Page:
I attended a beautiful wedding last weekend. No, it wasn't the bride's dress that was outstanding, although she looked lovely; there were no attendants, so that wasn't what made it special; the church was small and ordinary, no stained glass windows or Roman architecture; the decorations were simple, fall-colored leaves. What made the event outstanding was the blending of two young families. When the pastor had the four children (three young sons of the bride and the groom's three-year-old daughter) come forward, lay their hands on the bride and groom, and commit to loving and supporting the new family they would become, I knew this was one of the most touching ceremonies I had attended. As I continued to reflect on challenges ahead of this family, I thought of all the others who were being brought into this union, willingly or not. Beth's parents and her family, Michael's parents and his family, Isaiah's father and his father's family, Peyton's father and his father's family, Ethan's father and his father's family, and Jade's mother and her mother's family. Wow, that gives a blended family new meaning! Yet, here is an opportunity for these children to be so loved by many different people. I didn't try to figure out how many grandparents these kids now have.
More and more the blended family is becoming the family of America. In fact, according to the American Blended Family Association, more than 20 million blended families currently reside in the United States. Further, that number is growing as approximately 2,100 new blended families are formed every day. Grandparents play into each of those scenarios in one way or another. Across the United States, almost 7.8 million children are living in homes where grandparents or other relatives are the householders, with more than 5.8 million children living in grandparents' homes. In Illinois, over 200,000 children under the age of 18 are living in a grandparent-headed home.
Since many blended families come about as a result of a past loss such as a death or divorce, it may be difficult for family members to adjust to a new family. Children may feel angry, hurt and confused when faced with a new setting, different expectations and unfamiliar rules. Aggression, defiance, depression, and withdrawal may be present for up to a year or more. Grandparents may find that becoming a disciplinarian is one of their most difficult new roles. According to Trinity Recovery Center at Trinity Regional Hospital, Ft. Dodge, IA, the following suggestions may help blended families adjust and establish discipline.
Remember that blended families are differing from traditional nuclear families in that nuclear families grew into knowing one another and establishing rules. A blended family's environment is new, unnatural and can be scary feeling for all involved. Creating a blended family is a gradual process, involving many changes and adjustments. There may be feelings of loss, anger, or hurt. Give family members time and space to adjust.Evaluate your parenting skills and define what you feel are good parenting skills. You may find that you want to parent differently than you have in the past. Be sure that you are setting reasonable rules and consequences, make sure children understand the rules, what is expected, the reasons for the rules, and then follow through consistently with consequences.If you are not the only person in a parental role in the household, discuss and agree on expectations. Present a "united front" to children and work together to support and reinforce each other.Allow children to have as much input as possible in setting rules, and consequences. Discuss issues such as chores, schedules and planned activities. Putting rules and expectations in writing may help avoid arguments later.Be open-minded. You may find ways you have parented in the past can be improved. Don't insist on one "right" way to discipline. Be willing to try new things.Respect differences. Children need to know that their feelings and opinions are important.Good relationships are built on trust and take time to develop. Don't expect instant "respect" or love.Remember you are not the "original" parent, and children may remind you of this. Be an additional parent rather than a replacement.Don't discipline when angry. There is nothing wrong in saying, "We will figure this out when we both cool off."Don't take children's behavior personally. They are trying to figure out where they fit in to this new environment, and their frustration and confusion has little to do with you.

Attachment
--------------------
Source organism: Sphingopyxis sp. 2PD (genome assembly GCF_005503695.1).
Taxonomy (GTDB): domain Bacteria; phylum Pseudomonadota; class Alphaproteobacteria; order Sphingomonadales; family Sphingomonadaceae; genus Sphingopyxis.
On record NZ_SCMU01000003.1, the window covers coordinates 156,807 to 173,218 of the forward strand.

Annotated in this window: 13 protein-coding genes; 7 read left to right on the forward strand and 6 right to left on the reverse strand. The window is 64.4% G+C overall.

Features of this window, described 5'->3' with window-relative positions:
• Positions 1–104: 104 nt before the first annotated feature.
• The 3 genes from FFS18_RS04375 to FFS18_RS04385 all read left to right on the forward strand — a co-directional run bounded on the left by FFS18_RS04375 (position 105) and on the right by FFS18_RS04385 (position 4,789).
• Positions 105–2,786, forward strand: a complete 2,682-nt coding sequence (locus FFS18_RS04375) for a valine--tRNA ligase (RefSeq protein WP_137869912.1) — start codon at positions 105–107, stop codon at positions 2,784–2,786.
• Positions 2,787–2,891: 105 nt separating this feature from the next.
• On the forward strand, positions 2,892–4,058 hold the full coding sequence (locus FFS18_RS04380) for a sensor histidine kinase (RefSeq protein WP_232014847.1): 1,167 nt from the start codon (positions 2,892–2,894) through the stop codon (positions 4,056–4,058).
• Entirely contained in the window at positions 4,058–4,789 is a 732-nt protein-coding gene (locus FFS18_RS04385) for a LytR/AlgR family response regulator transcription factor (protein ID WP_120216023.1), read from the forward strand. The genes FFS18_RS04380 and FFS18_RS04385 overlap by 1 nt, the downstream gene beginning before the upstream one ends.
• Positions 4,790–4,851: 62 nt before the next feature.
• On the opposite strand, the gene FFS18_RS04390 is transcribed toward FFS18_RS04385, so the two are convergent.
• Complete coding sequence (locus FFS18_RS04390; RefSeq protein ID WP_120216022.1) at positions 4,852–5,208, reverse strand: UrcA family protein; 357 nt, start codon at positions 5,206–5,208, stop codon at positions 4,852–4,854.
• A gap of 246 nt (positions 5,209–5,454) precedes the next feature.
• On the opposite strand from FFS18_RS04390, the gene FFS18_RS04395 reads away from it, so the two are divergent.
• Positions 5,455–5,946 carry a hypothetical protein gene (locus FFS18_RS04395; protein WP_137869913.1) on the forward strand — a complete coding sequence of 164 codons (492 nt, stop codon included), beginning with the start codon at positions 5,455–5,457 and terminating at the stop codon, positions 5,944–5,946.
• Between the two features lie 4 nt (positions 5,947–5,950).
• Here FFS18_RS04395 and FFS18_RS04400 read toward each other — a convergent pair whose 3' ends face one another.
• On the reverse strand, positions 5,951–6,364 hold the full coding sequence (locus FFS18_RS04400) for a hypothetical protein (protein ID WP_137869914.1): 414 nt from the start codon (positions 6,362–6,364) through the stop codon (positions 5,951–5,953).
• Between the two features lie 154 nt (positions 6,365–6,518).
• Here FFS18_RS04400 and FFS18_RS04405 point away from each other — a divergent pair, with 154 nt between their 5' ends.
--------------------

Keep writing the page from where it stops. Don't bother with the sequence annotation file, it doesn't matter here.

If you are one of these grandparents who has given up your retirement or your own plans in order to take on the diapers, daycare, teacher conferences, driver's education, and everything else that comes along with raising children, you are making numerous sacrifices in order to provide a better life for your grandchildren. The blending may not be easy, but it will be worthwhile. Try checking out the following sources where you can find other information on how to include grandparents in blended families.
The Foundation for Grandparenting has innovative ideas for grandparents as parents and a large selection of books: www.grandparenting.org
Grandparents as Parents helps individuals network with other grandparents: http://home1.gte.net/res02wo7
Grandparent Foundation is involved in education, research, programming, and networking around grandparenting: www.grandparenting.org
Being a grandparent in a blended family will have its challenges no matter what your role may be, but it will also be an opportunity to give another child a sense of being loved and cared for in a way that only you can do.
Blogger: Mabel Hayes